Sleep and perinatal mood disorders: a critical review

Sleep and perinatal mood disorders: a critical review


J Psychiatry Neurosci 2005;30(4):247-56

Lori E. Ross, PhD; Brian J. Murray, MD; Meir Steiner, MD, PhD

Ross — Women’s Mental Health and Addiction Research Section, Centre for Addiction and Mental Health; Murray — Division of Neurology, Sunnybrook and Women’s College Health Sciences Centre, Toronto; Steiner — Departments of Psychiatry and Behavioural Neurosciences and of Obstetrics and Gynecology, McMaster University, and Women’s Health Concerns Clinic, St. Joseph’s Healthcare, Hamilton, Ont.


Pregnancy and the postpartum period are recognized as times of vulnerability to mood disorders, including postpartum depression and psychosis. Recently, changes in sleep physiology and sleep deprivation have been proposed as having roles in perinatal psychiatric disorders. In this article we review what is known about changes in sleep physiology and behaviour during the perinatal period, with a focus on the relations between sleep and postpartum “blues,” depression and psychosis and on sleep-based interventions for the treatment and prevention of perinatal mood disorders. The interaction between sleep and perinatal mood disorders is significant, but evidencebased research in this field is limited. Studies that measure both sleep and mood during the perinatal period, particularly those that employ objective measurement tools such as polysomnography and actigraphy, will provide important information about the causes, prevention and treatment of perinatal mood disorders.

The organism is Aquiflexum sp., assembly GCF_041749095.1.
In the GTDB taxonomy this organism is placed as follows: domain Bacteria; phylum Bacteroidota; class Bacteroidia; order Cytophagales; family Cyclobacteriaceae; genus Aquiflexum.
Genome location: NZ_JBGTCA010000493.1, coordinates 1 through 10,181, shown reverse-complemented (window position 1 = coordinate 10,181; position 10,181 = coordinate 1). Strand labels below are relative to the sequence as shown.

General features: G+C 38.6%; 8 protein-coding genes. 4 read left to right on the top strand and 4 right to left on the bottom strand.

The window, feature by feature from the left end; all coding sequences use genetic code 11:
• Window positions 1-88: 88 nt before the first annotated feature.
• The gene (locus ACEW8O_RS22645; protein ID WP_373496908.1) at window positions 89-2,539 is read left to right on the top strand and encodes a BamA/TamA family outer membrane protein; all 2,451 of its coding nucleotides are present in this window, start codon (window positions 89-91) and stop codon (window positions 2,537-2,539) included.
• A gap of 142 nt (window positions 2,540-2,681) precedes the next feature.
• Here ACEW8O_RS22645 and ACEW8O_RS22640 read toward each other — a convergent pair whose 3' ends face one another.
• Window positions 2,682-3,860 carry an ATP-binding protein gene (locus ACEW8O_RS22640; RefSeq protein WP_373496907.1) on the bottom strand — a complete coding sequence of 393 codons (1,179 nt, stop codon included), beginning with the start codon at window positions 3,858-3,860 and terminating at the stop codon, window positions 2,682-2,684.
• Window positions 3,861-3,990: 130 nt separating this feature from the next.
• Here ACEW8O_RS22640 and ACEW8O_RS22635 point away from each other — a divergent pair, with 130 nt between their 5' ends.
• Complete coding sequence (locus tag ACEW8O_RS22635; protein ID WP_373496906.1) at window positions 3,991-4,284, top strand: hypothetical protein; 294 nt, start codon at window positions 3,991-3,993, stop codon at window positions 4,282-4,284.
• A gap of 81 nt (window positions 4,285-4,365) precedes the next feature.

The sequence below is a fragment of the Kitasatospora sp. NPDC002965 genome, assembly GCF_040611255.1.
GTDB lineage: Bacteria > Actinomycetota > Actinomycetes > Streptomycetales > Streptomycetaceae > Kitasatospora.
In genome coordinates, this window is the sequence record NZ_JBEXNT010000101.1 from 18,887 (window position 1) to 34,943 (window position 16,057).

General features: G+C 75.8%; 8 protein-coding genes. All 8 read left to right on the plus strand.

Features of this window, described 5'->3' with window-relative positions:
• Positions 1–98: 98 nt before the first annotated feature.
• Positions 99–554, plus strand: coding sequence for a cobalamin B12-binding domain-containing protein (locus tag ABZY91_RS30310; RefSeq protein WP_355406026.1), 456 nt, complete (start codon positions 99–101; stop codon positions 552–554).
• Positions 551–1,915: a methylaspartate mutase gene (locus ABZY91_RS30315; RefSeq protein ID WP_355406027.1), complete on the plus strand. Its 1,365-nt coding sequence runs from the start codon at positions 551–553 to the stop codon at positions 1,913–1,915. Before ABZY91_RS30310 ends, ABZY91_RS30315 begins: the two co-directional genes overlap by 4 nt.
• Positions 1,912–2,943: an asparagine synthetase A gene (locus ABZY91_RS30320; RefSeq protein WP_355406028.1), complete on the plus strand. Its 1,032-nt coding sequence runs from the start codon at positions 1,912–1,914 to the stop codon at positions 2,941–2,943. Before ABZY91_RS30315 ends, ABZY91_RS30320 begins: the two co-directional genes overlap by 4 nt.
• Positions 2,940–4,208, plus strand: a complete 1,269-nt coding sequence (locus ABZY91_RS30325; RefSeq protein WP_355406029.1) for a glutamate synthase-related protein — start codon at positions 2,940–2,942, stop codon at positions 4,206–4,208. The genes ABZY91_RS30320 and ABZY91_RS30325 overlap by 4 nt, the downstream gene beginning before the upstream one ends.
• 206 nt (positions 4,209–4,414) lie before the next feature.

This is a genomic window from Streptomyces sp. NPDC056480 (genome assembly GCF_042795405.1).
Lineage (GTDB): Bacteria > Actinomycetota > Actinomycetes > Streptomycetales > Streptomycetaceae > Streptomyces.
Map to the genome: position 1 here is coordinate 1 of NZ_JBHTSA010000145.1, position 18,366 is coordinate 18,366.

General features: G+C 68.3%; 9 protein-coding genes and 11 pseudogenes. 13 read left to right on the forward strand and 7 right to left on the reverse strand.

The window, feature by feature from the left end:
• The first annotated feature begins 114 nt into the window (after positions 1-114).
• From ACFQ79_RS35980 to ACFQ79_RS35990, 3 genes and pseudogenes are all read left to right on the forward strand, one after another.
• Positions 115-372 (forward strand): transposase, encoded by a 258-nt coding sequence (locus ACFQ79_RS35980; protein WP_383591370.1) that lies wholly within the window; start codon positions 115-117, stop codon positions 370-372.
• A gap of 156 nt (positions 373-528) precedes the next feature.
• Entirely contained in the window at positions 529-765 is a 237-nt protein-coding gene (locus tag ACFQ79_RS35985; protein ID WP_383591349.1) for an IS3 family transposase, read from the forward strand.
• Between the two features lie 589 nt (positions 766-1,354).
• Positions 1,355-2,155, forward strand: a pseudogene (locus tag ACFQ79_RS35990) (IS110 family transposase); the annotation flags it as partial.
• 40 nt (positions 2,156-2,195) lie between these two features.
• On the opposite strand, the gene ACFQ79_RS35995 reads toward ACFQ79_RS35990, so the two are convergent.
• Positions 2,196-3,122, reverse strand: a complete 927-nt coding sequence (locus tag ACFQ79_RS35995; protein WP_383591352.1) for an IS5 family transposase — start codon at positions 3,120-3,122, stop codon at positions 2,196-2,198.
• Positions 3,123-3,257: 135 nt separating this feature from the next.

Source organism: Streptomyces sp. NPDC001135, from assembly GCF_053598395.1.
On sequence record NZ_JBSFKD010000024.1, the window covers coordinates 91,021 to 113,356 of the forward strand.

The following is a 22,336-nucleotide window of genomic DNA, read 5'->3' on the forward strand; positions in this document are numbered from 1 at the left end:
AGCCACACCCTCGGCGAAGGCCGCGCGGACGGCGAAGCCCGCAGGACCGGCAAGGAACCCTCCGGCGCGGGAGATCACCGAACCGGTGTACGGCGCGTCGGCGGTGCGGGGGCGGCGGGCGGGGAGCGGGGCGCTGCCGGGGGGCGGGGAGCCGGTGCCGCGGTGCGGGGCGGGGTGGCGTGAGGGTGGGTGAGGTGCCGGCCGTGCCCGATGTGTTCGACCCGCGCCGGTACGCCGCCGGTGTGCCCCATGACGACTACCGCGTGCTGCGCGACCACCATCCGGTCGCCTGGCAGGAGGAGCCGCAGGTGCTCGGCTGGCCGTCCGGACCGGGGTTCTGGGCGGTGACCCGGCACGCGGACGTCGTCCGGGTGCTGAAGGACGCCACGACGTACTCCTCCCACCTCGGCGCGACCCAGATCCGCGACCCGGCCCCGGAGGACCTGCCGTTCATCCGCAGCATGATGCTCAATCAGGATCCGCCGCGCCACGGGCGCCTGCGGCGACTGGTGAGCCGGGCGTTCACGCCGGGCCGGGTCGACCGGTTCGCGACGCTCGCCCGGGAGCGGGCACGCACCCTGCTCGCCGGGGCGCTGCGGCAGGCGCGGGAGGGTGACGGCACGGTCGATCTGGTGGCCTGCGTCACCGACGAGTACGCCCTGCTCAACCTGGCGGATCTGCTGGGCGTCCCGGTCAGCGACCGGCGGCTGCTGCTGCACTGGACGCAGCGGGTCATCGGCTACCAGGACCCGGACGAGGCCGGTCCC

Il est reconnu que les femmes sont vulnérables aux troubles de l’humeur, y compris la dépression postpartum et la psychose, au cours de la grossesse et en période postpartum. On a posé récemment une hypothèse selon laquelle les changements de la physiologie du sommeil et la privation de sommeil joueraient un rôle dans les troubles psychiatriques périnataux. Ce manuscrit passe en revue les connaissances actuelles au sujet des changements de la physiologie et du comportement du sommeil en période périnatale, avec accent sur le lien entre le sommeil et la dépression des premiers jours du postpartum, la dépression postpartum et la pychose pospartum, ainsi que sur les interventions axées sur le sommeil pour le traitement et la prévention des troubles de l’humeur périnataux. L’interaction entre le sommeil et les troubles de l’humeur périnataux est importante, mais peu de recherches factuelles ont été effectuées dans ce domaine. La réalisation d’études mesurant tant le sommeil que l’humeur au cours de la période périnatale, surtout si elles font appel à des outils de mesure objective comme la polysomnographie et l’actigraphie, produira des données importantes sur les causes, la prévention et le traitement des troubles de l’humeur périnataux.

Medical subject headings: depression, postpartum; pregnancy; sleep; sleep deprivation.

Submitted Aug. 27, 2004; Revised Dec. 15, 2004; Accepted Jan. 4, 2005

Acknowledgements: The authors wish to thank Patricia Donoghue for her assistance in the preparation of this manuscript. This work was supported in part by a postdoctoral fellowship to Lori E. Ross from the Father Sean O’Sullivan Research Centre, St. Joseph’s Healthcare, Hamilton.

Competing interests: None declared.

Contributors: The review was conceived and critically revised by Dr. Steiner. Drs. Ross and Murray conducted the literature search, reviewed the articles and drafted the review. All authors gave final approval for the article to be published.

Correspondence to: Dr. Lori E. Ross, Women’s Mental Health and Addiction Research Section, Centre for Addiction and Mental Health, 250 College St., Rm. 601A, Toronto ON M5T 1R8; fax 416 979-6811;